alexa Autophosphorylation of carboxy-terminal residues inhibits the activity of protein kinase CK1alpha.
Genetics & Molecular Biology

Genetics & Molecular Biology

Journal of Down Syndrome & Chromosome Abnormalities

Author(s): Budini M, Jacob G, Jedlicki A, Prez C, Allende CC

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CK1 constitutes a protein kinase subfamily that is involved in many important physiological processes. However, there is limited knowledge about mechanisms that regulate their activity. Isoforms CK1delta and CK1epsilon were previously shown to autophosphorylate carboxy-terminal sites, a process which effectively inhibits their catalytic activity. Mass spectrometry of CK1alpha and splice variant CK1alphaL has identified the autophosphorylation of the last four carboxyl-end serines and threonines and also for CK1alphaS, the same four residues plus threonine-327 and serine-332 of the S insert. Autophosphorylation occurs while the recombinant proteins are expressed in Escherichia coli. Mutation of four carboxy-terminal phosphorylation sites of CK1alpha to alanine demonstrates that these residues are the principal but not unique sites of autophosphorylation. Treatment of autophosphorylated CK1alpha and CK1alphaS with lambda phosphatase causes an activation of 80-100% and 300%, respectively. Similar treatment fails to stimulate the CK1alpha mutants lacking autophosphorylation sites. Incubation of dephosphorylated enzymes with ATP to allow renewed autophosphorylation causes significant inhibition of CK1alpha and CK1alphaS. The substrate for these studies was a synthetic canonical peptide for CK1 (RRKDLHDDEEDEAMS*ITA). The stimulation of activity seen upon dephosphorylation of CK1alpha and CK1alphaS was also observed using the known CK1 protein substrates DARPP-32, beta-catenin, and CK2beta, which have different CK1 recognition sequences. Autophosphorylation effects on CK1alpha activity are not due to changes in Km(app) for ATP or for peptide substrate but rather to the catalytic efficiency per pmol of enzyme. This work demonstrates that CK1alpha and its splice variants can be regulated by their autophosphorylation status.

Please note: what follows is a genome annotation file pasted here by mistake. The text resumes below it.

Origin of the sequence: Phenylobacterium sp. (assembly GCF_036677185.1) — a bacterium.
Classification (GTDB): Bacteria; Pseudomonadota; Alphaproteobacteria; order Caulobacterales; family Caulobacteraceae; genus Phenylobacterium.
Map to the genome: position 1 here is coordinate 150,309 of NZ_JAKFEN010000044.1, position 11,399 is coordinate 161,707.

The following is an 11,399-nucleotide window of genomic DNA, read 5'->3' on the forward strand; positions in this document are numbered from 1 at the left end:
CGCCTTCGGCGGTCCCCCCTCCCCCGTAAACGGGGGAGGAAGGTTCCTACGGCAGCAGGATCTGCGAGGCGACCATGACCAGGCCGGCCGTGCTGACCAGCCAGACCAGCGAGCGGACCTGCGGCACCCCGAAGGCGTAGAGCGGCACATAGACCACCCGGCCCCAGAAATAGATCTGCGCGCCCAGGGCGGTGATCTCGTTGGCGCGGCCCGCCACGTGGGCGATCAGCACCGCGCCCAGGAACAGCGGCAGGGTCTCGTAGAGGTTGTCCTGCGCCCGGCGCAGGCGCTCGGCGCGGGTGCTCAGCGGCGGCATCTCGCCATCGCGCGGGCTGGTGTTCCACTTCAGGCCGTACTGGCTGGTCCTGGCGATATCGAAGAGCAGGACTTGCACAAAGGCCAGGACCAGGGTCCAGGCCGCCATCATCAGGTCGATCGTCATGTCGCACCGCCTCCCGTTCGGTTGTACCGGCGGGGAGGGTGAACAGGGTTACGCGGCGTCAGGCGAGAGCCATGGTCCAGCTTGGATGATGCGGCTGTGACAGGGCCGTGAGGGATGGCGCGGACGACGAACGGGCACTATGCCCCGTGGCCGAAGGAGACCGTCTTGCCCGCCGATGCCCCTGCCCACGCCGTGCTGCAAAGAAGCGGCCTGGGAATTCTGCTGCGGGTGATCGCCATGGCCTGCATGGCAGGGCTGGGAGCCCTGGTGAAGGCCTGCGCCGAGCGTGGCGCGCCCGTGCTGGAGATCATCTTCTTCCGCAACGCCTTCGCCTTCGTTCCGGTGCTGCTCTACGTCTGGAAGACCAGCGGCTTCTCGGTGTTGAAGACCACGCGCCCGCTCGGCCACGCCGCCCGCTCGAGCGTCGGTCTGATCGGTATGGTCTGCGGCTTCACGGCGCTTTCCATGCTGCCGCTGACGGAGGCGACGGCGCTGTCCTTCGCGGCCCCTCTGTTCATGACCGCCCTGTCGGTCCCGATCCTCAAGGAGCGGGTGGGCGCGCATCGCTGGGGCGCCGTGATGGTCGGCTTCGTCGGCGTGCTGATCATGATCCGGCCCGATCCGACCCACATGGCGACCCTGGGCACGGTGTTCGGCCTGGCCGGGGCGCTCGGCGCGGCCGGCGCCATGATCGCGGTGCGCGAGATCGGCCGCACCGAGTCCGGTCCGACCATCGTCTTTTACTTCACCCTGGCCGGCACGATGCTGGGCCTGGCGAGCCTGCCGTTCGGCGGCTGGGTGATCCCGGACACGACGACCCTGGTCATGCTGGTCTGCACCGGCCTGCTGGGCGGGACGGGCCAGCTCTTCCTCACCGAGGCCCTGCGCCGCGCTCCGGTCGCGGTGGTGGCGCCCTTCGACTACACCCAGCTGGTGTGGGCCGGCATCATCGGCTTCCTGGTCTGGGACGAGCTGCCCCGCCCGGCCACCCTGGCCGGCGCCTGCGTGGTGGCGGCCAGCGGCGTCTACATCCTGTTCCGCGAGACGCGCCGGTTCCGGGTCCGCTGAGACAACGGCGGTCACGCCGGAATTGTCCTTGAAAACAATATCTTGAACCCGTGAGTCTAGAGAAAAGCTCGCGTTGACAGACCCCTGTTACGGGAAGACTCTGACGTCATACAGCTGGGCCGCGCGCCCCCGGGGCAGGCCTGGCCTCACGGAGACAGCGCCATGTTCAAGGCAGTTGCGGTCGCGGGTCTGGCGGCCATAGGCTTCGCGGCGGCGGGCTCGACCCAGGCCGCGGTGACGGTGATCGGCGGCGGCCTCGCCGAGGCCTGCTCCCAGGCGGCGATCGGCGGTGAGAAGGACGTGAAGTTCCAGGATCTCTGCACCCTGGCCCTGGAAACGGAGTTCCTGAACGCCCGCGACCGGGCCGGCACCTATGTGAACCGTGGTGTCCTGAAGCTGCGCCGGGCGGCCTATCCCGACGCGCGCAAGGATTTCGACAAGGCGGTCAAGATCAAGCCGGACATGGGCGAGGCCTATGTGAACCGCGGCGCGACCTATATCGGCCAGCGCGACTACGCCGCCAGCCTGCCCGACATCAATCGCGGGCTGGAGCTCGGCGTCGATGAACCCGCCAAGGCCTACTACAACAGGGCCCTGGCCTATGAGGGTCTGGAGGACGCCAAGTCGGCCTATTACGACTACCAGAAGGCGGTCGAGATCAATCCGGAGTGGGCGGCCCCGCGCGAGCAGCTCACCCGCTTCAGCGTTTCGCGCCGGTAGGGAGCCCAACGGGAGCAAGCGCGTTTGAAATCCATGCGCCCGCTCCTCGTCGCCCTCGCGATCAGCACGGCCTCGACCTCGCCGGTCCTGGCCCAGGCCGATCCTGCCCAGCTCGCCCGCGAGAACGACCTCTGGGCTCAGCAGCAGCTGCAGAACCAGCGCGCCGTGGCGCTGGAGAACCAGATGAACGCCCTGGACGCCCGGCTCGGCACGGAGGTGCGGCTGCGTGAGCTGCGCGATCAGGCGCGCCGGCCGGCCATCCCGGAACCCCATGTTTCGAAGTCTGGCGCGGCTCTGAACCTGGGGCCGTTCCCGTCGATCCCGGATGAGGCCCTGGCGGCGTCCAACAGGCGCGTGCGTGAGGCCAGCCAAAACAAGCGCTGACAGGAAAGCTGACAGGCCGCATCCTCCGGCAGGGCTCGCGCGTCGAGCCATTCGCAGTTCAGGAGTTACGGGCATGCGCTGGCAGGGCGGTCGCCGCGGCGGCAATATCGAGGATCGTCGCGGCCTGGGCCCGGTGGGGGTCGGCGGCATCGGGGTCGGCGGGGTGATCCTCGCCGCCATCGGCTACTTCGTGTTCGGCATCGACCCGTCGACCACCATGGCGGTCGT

This article was published in J Cell Biochem and referenced in Journal of Down Syndrome & Chromosome Abnormalities

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